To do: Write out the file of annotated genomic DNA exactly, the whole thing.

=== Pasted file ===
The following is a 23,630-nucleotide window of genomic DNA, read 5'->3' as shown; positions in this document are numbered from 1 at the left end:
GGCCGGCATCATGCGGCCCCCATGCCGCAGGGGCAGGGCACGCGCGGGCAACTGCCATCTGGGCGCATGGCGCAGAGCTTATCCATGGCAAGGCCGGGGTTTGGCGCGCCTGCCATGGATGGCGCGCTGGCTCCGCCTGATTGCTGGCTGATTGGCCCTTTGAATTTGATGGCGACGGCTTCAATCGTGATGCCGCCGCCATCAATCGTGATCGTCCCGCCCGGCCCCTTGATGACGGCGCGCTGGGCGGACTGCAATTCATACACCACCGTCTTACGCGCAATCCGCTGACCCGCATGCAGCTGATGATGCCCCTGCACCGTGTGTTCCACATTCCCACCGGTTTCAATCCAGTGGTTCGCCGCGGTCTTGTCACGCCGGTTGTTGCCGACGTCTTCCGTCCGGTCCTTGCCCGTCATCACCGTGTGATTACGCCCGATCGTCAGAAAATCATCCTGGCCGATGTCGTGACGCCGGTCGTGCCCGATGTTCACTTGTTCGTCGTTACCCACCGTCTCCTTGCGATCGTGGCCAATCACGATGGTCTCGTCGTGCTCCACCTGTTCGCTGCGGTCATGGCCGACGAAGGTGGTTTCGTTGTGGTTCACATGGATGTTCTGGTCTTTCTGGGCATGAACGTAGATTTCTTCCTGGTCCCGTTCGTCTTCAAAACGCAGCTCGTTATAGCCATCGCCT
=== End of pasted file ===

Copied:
The following is a 23,630-nucleotide window of genomic DNA, read 5'->3' as shown; positions in this document are numbered from 1 at the left end:
GGCCGGCATCATGCGGCCCCCATGCCGCAGGGGCAGGGCACGCGCGGGCAACTGCCATCTGGGCGCATGGCGCAGAGCTTATCCATGGCAAGGCCGGGGTTTGGCGCGCCTGCCATGGATGGCGCGCTGGCTCCGCCTGATTGCTGGCTGATTGGCCCTTTGAATTTGATGGCGACGGCTTCAATCGTGATGCCGCCGCCATCAATCGTGATCGTCCCGCCCGGCCCCTTGATGACGGCGCGCTGGGCGGACTGCAATTCATACACCACCGTCTTACGCGCAATCCGCTGACCCGCATGCAGCTGATGATGCCCCTGCACCGTGTGTTCCACATTCCCACCGGTTTCAATCCAGTGGTTCGCCGCGGTCTTGTCACGCCGGTTGTTGCCGACGTCTTCCGTCCGGTCCTTGCCCGTCATCACCGTGTGATTACGCCCGATCGTCAGAAAATCATCCTGGCCGATGTCGTGACGCCGGTCGTGCCCGATGTTCACTTGTTCGTCGTTACCCACCGTCTCCTTGCGATCGTGGCCAATCACGATGGTCTCGTCGTGCTCCACCTGTTCGCTGCGGTCATGGCCGACGAAGGTGGTTTCGTTGTGGTTCACATGGATGTTCTGGTCTTTCTGGGCATGAACGTAGATTTCTTCCTGGTCCCGTTCGTCTTCAAAACGCAGCTCGTTATAGCCATCGCCT